I started adjusting my expectations, trying to appreciate the context as much as the view. And meanwhile, the scenery steadily improved. When we crested a pass and gazed down on an oasis—a tree-lined canyon where a 100-foot waterfall poured over a sheer drop—I didn’t have to imagine how welcome the sight would be to a traveler moving spring to spring in the desert, because now I was one. That night, we camped on a white-rock plateau off a four-wheel-drive road, cooked over a fire, and guyed our tents against a howling wind that blew sand inside. I envied the Bedouin tents we’d seen earlier, with heavy goat-hair walls and high ceilings—shelters built for comfortably riding out a sandstorm or the heat of the day.
“This could be 100,000 years old,” Shuayb said. “Part of a spear tip, or arrowhead.” In his palm, he held a smooth piece of white flint he’d picked up off the ground. “As a kid, I slammed down rock to break off a shard like this if I needed something sharp for cutting rope. Same idea.” It felt spooky to know that humans had been walking this same spot since before the last Ice Age.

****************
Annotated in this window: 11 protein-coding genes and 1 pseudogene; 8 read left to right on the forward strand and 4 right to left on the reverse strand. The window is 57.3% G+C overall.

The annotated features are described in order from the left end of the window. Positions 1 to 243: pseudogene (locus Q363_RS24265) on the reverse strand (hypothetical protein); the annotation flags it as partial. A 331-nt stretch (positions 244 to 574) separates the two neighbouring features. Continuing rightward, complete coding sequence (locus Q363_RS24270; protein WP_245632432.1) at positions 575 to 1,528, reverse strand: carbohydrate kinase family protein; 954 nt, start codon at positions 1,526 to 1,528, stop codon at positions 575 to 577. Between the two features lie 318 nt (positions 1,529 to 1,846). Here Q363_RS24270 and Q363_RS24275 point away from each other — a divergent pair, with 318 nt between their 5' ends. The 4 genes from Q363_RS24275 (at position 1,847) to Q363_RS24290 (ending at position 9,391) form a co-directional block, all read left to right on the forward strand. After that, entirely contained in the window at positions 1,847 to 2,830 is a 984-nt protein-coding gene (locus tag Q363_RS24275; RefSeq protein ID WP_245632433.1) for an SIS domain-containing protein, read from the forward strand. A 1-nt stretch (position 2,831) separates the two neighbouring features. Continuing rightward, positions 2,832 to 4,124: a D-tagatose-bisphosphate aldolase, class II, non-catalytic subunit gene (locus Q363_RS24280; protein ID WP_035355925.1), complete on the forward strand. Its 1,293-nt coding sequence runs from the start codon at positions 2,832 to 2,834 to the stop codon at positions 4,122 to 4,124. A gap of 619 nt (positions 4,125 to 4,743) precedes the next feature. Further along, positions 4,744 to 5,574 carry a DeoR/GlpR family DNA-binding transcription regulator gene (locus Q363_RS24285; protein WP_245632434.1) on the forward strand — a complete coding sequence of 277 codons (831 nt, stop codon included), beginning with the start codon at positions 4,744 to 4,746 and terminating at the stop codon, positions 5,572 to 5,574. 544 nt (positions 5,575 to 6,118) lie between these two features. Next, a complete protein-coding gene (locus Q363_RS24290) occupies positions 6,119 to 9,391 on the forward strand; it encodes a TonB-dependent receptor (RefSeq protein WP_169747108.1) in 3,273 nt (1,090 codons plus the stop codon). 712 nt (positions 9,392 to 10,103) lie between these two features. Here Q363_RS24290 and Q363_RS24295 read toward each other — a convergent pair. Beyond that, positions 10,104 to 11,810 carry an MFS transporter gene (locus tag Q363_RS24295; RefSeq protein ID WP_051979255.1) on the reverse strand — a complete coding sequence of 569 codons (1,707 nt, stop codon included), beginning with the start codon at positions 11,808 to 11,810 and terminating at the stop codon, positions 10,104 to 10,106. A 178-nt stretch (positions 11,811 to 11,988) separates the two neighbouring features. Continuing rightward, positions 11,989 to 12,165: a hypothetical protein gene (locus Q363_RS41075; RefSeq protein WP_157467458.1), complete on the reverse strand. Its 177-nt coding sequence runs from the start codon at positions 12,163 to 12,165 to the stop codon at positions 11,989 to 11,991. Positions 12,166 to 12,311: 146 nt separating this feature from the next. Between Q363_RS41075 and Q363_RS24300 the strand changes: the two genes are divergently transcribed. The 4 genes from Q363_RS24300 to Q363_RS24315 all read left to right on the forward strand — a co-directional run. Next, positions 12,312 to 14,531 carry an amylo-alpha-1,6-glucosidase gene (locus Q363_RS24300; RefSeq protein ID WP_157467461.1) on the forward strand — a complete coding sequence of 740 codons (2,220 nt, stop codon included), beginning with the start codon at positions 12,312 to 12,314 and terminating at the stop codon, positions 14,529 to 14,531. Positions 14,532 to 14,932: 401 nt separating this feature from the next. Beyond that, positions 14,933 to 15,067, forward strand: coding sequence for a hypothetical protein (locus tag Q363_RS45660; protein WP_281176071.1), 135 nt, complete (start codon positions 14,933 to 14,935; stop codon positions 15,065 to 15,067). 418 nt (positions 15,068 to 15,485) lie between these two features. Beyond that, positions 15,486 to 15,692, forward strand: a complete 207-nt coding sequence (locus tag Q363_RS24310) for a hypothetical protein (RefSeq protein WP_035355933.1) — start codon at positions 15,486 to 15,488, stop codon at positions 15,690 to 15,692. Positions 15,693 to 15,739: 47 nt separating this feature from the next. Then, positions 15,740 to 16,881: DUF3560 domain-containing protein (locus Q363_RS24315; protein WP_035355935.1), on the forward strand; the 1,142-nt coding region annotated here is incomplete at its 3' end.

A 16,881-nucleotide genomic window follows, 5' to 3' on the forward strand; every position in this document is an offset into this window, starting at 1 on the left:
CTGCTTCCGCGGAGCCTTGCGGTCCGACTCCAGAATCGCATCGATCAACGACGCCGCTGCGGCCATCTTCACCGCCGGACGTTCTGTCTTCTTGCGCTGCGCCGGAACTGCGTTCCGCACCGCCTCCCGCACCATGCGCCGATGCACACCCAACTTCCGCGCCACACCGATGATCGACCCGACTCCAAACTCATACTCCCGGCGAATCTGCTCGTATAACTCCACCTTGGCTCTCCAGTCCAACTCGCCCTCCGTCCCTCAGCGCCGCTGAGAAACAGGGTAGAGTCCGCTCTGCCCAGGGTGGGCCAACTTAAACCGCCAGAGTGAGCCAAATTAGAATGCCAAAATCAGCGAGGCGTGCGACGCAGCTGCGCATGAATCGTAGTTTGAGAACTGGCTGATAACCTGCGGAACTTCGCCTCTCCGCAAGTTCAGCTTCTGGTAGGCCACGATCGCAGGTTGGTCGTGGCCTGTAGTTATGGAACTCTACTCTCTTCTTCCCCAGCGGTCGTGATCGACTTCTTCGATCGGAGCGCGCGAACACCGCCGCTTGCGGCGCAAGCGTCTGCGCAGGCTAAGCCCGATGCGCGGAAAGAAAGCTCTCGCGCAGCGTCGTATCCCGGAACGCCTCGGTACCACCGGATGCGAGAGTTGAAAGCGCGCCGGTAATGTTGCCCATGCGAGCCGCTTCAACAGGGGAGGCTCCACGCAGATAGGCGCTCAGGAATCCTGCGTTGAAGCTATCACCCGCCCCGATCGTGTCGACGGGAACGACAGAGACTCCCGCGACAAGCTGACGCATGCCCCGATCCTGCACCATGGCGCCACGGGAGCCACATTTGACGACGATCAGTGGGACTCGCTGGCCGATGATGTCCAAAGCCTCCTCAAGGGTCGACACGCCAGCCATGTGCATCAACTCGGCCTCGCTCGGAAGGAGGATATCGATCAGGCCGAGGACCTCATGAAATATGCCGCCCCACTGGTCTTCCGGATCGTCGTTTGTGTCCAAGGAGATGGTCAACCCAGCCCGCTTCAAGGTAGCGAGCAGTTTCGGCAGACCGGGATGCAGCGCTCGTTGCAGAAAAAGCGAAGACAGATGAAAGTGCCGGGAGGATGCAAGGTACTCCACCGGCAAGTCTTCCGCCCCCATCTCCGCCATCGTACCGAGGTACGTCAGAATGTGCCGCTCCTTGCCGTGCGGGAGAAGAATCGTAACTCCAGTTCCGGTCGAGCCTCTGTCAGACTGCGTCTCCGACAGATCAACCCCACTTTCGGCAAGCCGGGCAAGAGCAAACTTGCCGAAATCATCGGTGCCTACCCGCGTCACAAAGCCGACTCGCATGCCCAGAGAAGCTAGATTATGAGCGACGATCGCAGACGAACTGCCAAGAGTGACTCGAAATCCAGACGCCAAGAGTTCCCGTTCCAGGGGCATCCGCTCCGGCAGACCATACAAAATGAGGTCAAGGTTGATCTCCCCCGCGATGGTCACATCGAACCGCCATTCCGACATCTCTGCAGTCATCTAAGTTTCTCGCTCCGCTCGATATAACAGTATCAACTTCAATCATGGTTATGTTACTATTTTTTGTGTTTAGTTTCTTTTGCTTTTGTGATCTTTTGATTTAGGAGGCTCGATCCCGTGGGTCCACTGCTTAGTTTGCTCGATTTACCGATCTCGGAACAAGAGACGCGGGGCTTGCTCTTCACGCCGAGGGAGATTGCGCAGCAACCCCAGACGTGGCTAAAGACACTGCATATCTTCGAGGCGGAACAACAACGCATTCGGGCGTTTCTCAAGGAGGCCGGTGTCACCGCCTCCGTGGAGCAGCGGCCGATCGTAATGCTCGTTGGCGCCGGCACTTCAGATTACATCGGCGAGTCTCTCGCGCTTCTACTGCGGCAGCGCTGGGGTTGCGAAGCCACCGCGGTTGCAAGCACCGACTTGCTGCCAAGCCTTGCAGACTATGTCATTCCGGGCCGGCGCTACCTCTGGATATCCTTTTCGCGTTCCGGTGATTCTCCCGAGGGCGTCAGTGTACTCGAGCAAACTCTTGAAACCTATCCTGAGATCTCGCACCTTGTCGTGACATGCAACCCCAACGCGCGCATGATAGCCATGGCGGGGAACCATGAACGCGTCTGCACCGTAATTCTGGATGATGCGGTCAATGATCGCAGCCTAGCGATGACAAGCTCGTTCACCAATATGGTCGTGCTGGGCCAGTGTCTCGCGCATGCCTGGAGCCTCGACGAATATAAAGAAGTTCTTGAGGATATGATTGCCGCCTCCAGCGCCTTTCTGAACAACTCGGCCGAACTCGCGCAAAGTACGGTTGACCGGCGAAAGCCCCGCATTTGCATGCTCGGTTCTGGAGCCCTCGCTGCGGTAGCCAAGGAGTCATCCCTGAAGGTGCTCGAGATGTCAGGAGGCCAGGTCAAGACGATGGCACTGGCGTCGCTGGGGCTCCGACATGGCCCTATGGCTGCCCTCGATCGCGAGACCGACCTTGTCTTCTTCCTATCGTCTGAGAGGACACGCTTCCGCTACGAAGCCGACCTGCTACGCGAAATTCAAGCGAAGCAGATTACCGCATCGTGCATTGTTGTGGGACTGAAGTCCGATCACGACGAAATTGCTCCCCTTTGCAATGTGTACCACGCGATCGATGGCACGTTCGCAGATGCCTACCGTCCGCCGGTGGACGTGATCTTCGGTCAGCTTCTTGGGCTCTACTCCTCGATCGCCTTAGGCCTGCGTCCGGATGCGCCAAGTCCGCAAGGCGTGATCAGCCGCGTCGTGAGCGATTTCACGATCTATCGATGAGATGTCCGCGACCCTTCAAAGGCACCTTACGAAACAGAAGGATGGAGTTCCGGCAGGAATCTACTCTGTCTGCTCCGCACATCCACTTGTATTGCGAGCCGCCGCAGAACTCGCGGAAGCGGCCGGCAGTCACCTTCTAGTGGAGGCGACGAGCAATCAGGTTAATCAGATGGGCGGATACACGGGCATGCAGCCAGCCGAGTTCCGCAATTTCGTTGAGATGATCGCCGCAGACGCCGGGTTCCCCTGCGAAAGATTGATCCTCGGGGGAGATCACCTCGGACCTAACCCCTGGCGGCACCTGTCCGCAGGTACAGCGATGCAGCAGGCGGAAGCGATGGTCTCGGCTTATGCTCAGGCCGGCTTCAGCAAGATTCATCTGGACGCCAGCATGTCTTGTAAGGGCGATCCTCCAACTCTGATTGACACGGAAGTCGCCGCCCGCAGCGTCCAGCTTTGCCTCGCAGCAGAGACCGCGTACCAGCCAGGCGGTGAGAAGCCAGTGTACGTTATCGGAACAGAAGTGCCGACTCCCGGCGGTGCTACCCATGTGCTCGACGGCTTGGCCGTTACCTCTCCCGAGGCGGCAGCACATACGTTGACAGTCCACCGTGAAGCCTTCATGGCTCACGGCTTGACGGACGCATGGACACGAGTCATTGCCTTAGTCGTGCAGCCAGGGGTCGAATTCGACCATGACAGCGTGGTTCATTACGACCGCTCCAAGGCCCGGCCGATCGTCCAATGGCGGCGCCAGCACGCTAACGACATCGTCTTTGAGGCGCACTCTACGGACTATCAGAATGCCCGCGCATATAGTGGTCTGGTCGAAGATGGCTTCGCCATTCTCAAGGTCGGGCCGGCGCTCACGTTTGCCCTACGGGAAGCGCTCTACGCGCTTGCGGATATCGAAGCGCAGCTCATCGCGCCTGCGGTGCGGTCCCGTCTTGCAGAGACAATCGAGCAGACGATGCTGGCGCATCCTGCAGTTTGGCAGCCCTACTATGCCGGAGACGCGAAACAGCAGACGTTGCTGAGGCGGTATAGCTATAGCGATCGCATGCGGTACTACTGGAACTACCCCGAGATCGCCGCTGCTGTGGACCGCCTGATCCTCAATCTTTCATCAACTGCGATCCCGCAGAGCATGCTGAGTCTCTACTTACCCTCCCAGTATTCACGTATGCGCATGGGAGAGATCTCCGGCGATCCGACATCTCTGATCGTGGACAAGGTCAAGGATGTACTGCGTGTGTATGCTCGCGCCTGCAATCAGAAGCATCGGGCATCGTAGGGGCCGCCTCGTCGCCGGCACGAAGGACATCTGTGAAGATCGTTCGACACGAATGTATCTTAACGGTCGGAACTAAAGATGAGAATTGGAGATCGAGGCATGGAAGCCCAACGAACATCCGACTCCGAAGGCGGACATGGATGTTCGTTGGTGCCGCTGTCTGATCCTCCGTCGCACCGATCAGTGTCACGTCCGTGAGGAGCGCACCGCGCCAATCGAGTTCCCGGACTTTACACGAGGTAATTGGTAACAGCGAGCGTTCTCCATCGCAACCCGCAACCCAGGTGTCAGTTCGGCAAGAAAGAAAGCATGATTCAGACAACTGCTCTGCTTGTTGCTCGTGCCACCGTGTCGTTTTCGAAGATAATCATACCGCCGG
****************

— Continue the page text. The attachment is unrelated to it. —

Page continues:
By lunchtime on the second day, we’d climbed cross-country to a high ridge where cliffs fell away toward the Rift Valley. Breezes tempered the heat, perfectly illustrating the reason the Bedouin continue to move their tents up here in summer. Soon we reached a large pile of stones, which coalesced into an orderly grid as we drew closer. Room upon room spread out in a floorplan, rock walls neatly chinked into place. During the Iron Age (3,000 years ago), Shuayb said, 250 people lived here, on a cliff-top perch well-defended on three sides. A spring once flowed through; we could see a channel, a rock cistern, and a scuzzy remnant of the water source that once sustained a village. We ate peanut butter on pita, then wandered through the rooms, where shards of red-and-black pottery littered the ground like juniper berries. It reminded me of what it must have been like to come across an Ancestral Puebloan kiva in 19th-century Utah, undisturbed, as if no one had seen it since the original inhabitants vanished. Though I already knew—on an intellectual level, at least—that this place was home to some of the oldest human cultures, it was quite another thing to be able to see and touch these ruins that were at once so pristine and so … ignored.